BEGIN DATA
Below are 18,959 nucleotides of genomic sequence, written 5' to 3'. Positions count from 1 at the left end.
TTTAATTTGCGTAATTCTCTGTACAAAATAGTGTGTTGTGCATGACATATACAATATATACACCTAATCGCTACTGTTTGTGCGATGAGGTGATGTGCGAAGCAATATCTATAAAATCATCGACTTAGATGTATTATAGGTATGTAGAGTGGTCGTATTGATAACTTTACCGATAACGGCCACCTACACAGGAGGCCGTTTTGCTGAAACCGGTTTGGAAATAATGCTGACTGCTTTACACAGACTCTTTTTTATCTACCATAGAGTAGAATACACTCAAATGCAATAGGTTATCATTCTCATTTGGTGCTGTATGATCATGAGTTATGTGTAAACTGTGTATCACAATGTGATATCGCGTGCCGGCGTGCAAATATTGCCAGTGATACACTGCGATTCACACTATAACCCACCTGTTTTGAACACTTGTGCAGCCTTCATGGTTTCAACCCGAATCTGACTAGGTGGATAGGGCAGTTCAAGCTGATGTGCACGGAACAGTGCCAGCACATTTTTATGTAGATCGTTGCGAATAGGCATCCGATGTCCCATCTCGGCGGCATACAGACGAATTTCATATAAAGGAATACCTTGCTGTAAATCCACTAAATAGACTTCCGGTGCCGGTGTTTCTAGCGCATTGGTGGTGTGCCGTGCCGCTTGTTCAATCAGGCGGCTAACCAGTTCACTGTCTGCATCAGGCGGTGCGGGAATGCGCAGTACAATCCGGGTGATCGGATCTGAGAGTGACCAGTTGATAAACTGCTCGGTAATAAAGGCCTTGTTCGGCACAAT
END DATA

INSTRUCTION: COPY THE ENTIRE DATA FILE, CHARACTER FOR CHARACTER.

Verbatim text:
Below are 18,959 nucleotides of genomic sequence, written 5' to 3'. Positions count from 1 at the left end.
TTTAATTTGCGTAATTCTCTGTACAAAATAGTGTGTTGTGCATGACATATACAATATATACACCTAATCGCTACTGTTTGTGCGATGAGGTGATGTGCGAAGCAATATCTATAAAATCATCGACTTAGATGTATTATAGGTATGTAGAGTGGTCGTATTGATAACTTTACCGATAACGGCCACCTACACAGGAGGCCGTTTTGCTGAAACCGGTTTGGAAATAATGCTGACTGCTTTACACAGACTCTTTTTTATCTACCATAGAGTAGAATACACTCAAATGCAATAGGTTATCATTCTCATTTGGTGCTGTATGATCATGAGTTATGTGTAAACTGTGTATCACAATGTGATATCGCGTGCCGGCGTGCAAATATTGCCAGTGATACACTGCGATTCACACTATAACCCACCTGTTTTGAACACTTGTGCAGCCTTCATGGTTTCAACCCGAATCTGACTAGGTGGATAGGGCAGTTCAAGCTGATGTGCACGGAACAGTGCCAGCACATTTTTATGTAGATCGTTGCGAATAGGCATCCGATGTCCCATCTCGGCGGCATACAGACGAATTTCATATAAAGGAATACCTTGCTGTAAATCCACTAAATAGACTTCCGGTGCCGGTGTTTCTAGCGCATTGGTGGTGTGCCGTGCCGCTTGTTCAATCAGGCGGCTAACCAGTTCACTGTCTGCATCAGGCGGTGCGGGAATGCGCAGTACAATCCGGGTGATCGGATCTGAGAGTGACCAGTTGATAAACTGCTCGGTAATAAAGGCCTTGTTCGGCACAAT